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Utility of ultrasound in the diagnosis of shoulder dislocation

Three Part Question

In [adult patients with clinically presumed shoulder dislocations] is [ultrasound as reliable as radiography] in [identifying shoulder dislocation]?

Clinical Scenario

A 30-year-old man with a history of remote shoulder dislocation presents with left shoulder pain and decreased range of movement after quickly reaching for the telephone. There was no direct trauma and the clinician is wondering if a shoulder radiograph is necessary.

Search Strategy

PubMed from inception to 12/2015
"Shoulder Dislocation” AND ("Ultrasonography” OR “Ultrasound”) LIMIT to Human and English language

Search Outcome

83 papers were identified, of which there were 10 case reports and one relevant prospective, observational study.

Relevant Paper(s)

Author, date and country Patient group Study type (level of evidence) Outcomes Key results Study Weaknesses
Abbasi S et al
73 patients with suspected shoulder dislocation over 7 monthsProspective, observational studyDiagnostic accuracy of ultrasound for confirming dislocation and reduction.Ultrasound was 100% sensitive and specific for both dislocations and reductions. Ultrasound also identified all 11 associated fractures.Small sample size, high proportion of dislocated shoulders in the sample.
Akyol et al,
103 patients over 15 years old with suspected shoulder dislocation on examination in the ED (98 patients had dislocation on X-ray)Prospective, observationalEfficacy of Point of Care Ultrasound in ruling in and out shoulder dislocation in the ED100% sensitivity and specificity of confirming shoulder dislocation and relocation. 100% sensitivity and 84.2% specificity in excluding associated fractures.Requires ultrasound-trained staff. Some false-positive results.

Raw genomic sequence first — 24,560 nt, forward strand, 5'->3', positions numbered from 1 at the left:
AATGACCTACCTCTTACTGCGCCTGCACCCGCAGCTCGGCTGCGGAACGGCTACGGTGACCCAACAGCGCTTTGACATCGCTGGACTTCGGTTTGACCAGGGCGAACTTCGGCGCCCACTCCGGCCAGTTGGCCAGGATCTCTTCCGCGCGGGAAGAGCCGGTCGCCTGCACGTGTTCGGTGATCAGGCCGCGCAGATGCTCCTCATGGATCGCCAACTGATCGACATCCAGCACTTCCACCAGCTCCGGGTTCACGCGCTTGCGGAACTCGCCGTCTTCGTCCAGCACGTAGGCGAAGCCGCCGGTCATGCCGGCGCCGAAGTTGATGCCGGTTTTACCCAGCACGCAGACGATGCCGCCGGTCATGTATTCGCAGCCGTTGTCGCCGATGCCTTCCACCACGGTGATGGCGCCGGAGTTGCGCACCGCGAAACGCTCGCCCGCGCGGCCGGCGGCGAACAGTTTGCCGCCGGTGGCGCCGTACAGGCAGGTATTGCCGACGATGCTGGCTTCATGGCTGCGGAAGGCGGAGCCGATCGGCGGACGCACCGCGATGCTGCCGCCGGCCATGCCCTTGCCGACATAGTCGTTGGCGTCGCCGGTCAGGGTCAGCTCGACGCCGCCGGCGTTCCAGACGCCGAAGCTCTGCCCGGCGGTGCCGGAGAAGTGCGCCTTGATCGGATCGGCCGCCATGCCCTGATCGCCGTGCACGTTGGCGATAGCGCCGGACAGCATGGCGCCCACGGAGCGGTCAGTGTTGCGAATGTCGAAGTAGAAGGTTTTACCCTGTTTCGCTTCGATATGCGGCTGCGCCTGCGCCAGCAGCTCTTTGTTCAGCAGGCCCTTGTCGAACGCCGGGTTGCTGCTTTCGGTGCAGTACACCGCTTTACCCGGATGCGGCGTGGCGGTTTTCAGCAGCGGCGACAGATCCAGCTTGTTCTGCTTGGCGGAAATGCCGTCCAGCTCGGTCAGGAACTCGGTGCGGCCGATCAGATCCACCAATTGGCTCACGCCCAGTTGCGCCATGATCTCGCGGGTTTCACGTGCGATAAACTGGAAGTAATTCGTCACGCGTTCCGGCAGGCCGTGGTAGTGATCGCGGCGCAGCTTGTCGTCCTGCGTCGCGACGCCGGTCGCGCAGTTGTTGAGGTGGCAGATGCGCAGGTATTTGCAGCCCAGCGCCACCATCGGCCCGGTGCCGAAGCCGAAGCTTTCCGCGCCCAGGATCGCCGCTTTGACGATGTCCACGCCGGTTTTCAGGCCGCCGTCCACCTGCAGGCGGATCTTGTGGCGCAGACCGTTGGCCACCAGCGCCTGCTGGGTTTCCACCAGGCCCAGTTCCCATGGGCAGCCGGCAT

Both prospective studies demonstrated 100% accuracy for identifying both shoulder dislocations and subsequent reductions in a convenience sample of patients with suspect shoulder dislocation. Although there were no other, or larger, studies to support this evidence further, there were multiple case studies and are several online blog posts,3–5 which confirm the use and success of diagnosing shoulder dislocations, both in the ED and in the prehospital setting. Ultrasound has been shown to be accurate and successful in confirming shoulder dislocation, and reduction, in a patient group with a high incidence of dislocation. There is likely to be an element of operator dependency and so further studies would be required to validate this finding with a wider range of settings and operators. The presence of an associated fracture was also detected by this method with a high level of sensitivity although the numbers involved are very small and need to be interpreted with caution.

Clinical Bottom Line

The use of ultrasound shows promise as a method of confirming shoulder dislocation without requiring X-ray. Although both studies had sensitivity and specificity of 100% compared with plain X-rays, only two relatively small studies were found in the literature search; further validation of these findings would be required before recommending this as standard practice.

Level of Evidence

Level 3 - Small numbers of small studies or great heterogeneity or very different population.


  1. Abbasi S, Molaie H, Hafezimoghadam P et al. Diagnostic accuracy of ultrasonographic examination in the management of shoulder dislocation in the emergency department. Ann Emerg Med. 2013;62:170–5
  2. Akyol C, Gungor F, Akyol AJ, et al. Point-of-care ultrasonography for the management of shoulder dislocation in ED. Am J Emerg Med 2016:34:866–870.
  3. Use of ultrasound to confirm shoulder dislocation. [Smartbrief Online] 2015
  4. Clinical explanation of ultrasound use in suspected shoulder dislocation. [broomedocs Online] 2013
  5. Blog review of referenced 2013 paper, with video guidance for ultrasound use in shoulder dislocation diagnosis and regional anaesthesia. [Online 2013]